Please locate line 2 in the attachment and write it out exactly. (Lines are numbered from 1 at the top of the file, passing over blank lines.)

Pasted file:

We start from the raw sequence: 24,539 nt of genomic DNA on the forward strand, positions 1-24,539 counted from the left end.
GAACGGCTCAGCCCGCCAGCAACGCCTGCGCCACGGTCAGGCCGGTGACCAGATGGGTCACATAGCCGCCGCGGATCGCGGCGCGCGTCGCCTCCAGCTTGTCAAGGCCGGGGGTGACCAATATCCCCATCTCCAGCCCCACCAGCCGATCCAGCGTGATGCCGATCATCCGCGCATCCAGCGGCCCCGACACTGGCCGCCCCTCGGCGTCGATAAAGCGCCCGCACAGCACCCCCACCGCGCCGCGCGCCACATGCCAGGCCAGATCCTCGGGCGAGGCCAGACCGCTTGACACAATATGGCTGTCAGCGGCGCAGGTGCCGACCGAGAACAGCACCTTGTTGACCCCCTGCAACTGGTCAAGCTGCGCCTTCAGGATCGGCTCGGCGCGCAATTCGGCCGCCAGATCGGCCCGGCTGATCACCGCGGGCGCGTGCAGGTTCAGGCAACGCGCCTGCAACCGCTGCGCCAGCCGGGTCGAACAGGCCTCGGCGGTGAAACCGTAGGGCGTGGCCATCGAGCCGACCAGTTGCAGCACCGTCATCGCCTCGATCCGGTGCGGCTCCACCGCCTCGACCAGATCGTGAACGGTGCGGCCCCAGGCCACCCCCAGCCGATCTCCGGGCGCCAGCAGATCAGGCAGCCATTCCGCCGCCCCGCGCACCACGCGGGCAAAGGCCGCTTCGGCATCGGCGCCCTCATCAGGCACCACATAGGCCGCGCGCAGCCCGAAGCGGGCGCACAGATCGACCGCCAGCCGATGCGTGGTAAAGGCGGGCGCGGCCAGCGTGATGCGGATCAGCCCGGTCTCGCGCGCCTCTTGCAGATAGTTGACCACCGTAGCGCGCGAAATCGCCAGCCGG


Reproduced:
GAACGGCTCAGCCCGCCAGCAACGCCTGCGCCACGGTCAGGCCGGTGACCAGATGGGTCACATAGCCGCCGCGGATCGCGGCGCGCGTCGCCTCCAGCTTGTCAAGGCCGGGGGTGACCAATATCCCCATCTCCAGCCCCACCAGCCGATCCAGCGTGATGCCGATCATCCGCGCATCCAGCGGCCCCGACACTGGCCGCCCCTCGGCGTCGATAAAGCGCCCGCACAGCACCCCCACCGCGCCGCGCGCCACATGCCAGGCCAGATCCTCGGGCGAGGCCAGACCGCTTGACACAATATGGCTGTCAGCGGCGCAGGTGCCGACCGAGAACAGCACCTTGTTGACCCCCTGCAACTGGTCAAGCTGCGCCTTCAGGATCGGCTCGGCGCGCAATTCGGCCGCCAGATCGGCCCGGCTGATCACCGCGGGCGCGTGCAGGTTCAGGCAACGCGCCTGCAACCGCTGCGCCAGCCGGGTCGAACAGGCCTCGGCGGTGAAACCGTAGGGCGTGGCCATCGAGCCGACCAGTTGCAGCACCGTCATCGCCTCGATCCGGTGCGGCTCCACCGCCTCGACCAGATCGTGAACGGTGCGGCCCCAGGCCACCCCCAGCCGATCTCCGGGCGCCAGCAGATCAGGCAGCCATTCCGCCGCCCCGCGCACCACGCGGGCAAAGGCCGCTTCGGCATCGGCGCCCTCATCAGGCACCACATAGGCCGCGCGCAGCCCGAAGCGGGCGCACAGATCGACCGCCAGCCGATGCGTGGTAAAGGCGGGCGCGGCCAGCGTGATGCGGATCAGCCCGGTCTCGCGCGCCTCTTGCAGATAGTTGACCACCGTAGCGCGCGAAATCGCCAGCCGG